Is It Really Worth Spending More Money To Buy Premium Paint?

The easiest, least expensive way to transform a room is a can of paint. Color can shout or whisper, but no matter what hue or intensity you prefer, a room can go from blah to beautiful in a single afternoon. Then there's the curb appeal of your house. Budgeting for both interiors and exteriors is important when estimating paint costs. Looking at the paint available in the market, the various brands, and the wide range of prices, we asked if premium paint is really worth the money. The answer is absolutely yes. And we'll explain why.

First, consider that paint is three things: pigment, thinner, and binder. Pigment is the color, but it's also the factor that determines how well the paint covers the wall. Thinners control the paint's consistency, which affects how easy or hard it is to apply. Watery paint runs all over, while better quality paint stays in place. Binders hold the paint together, affecting texture, appearance, and durability. Short of a chemistry lesson, just remember paint is usually referred to by its binder, latex (resin or polymers), or oil (alkyd).

Cheap vs. Premium Paint

So, what's the difference between cheap and premium paint? Cheap paint is thinner. It contains less pigment and binder and has more filler liquid. Premium paint has more pigment and binder. There's also a durability factor. Most painting jobs require a primer or base coat, followed by the main color. In the most challenging cases, rooms or walls need a second coat of the main color. This is especially the case when a surface is going from light to dark or dark to light. Counter-intuitively, light paint colors often need fewer coats than darker pigments because lighter colors have a thicker base. Darker colors have a thinner base, which creates the need for several coats.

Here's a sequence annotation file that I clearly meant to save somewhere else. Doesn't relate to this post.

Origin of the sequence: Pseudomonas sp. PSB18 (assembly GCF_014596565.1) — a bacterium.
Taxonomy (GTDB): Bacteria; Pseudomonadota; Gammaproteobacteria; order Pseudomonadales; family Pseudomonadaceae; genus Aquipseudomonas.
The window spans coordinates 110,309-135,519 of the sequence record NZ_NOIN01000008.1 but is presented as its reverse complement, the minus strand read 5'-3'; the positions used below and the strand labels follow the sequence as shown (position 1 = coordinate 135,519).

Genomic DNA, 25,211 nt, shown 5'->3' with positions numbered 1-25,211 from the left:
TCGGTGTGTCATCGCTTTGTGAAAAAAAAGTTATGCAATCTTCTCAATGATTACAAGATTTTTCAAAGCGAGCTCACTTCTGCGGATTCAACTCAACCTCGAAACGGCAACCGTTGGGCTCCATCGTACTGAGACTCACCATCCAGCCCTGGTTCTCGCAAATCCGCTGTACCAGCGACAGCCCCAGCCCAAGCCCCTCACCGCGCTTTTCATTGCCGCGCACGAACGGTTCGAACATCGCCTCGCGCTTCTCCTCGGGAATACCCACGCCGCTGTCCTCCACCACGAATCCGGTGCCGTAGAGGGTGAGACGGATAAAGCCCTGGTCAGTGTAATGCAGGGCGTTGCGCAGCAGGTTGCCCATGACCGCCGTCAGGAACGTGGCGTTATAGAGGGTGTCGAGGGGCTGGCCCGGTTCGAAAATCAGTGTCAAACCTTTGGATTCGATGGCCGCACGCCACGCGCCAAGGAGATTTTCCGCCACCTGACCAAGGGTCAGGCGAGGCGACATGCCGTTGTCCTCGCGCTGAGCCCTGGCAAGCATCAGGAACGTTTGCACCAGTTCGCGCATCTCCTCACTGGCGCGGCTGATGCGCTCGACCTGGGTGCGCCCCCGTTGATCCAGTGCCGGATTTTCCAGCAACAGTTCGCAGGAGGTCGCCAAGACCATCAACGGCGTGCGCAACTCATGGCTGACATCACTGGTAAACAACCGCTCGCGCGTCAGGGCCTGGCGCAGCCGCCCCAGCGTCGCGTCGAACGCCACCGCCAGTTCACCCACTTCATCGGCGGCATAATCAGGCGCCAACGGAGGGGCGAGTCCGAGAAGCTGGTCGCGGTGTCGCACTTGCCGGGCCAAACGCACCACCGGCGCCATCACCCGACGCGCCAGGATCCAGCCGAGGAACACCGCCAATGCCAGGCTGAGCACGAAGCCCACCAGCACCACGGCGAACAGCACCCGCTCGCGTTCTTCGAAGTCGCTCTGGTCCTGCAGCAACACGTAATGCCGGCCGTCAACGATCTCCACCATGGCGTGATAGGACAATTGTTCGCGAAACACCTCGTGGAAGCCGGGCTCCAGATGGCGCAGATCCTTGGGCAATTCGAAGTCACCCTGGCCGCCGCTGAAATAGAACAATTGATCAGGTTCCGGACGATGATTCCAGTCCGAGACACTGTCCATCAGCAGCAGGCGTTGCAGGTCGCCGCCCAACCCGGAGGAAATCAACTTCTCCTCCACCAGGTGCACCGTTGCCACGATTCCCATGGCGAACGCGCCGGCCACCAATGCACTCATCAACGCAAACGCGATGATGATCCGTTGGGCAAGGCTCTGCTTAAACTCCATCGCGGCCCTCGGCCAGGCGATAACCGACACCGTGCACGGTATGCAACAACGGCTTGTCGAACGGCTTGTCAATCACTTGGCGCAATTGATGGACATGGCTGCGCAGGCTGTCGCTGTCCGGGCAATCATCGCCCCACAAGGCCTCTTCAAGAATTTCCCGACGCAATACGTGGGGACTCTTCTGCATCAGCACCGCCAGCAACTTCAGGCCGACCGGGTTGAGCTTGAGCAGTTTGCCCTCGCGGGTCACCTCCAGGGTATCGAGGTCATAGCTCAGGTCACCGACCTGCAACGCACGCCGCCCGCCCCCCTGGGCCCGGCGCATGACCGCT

We mentioned durability. Outside, this refers to climate and building materials. Color in sun-drenched, arid, or tropical climates will fade, and cheap paint will fade faster than premium paint due to its chemical makeup. Inside, durability refers to where the paint is going — a high-traffic area or a quiet nook. With kids and dogs inside a house, for example, chances are there will be more scuffs and marks along the walls. Premium paint can withstand the constant washing required, while a wall covered in cheap paint will have to be repainted sooner.

Paint value and your time

First, decide if you want to work with oil or latex paint. Both types have their charms and drawbacks. Latex paint is easy to apply, giving walls a rich, even finish. It dries quickly, and cleanup is a breeze, usually just requiring warm water. However, oil paint truly saturates surfaces and is often used for wood trim and metal pieces. While the finish is often luxuriously silky, oil paint often takes a long time to dry, which makes painting jobs last longer. Worse, oil paints outgas. This means they emit odors as well as VOCs — volatile organic compounds — that are not good for interior air quality.

The other thing to think about is your time. If you're in a rental, landlord permitting, you may want to work on a new coat of paint without spending a lot of money. In a starter or transition house, it's up to you whether or not you want to spend the money on premium paint. But you're the one who will live with the results for a few years. If you're working on your forever home, spending a few extra dollars on premium paint is an advantage because you won't have to paint that surface over and over. By using a higher-priced paint, you're paying for durability, so the higher cost of better paint is spread over many more years.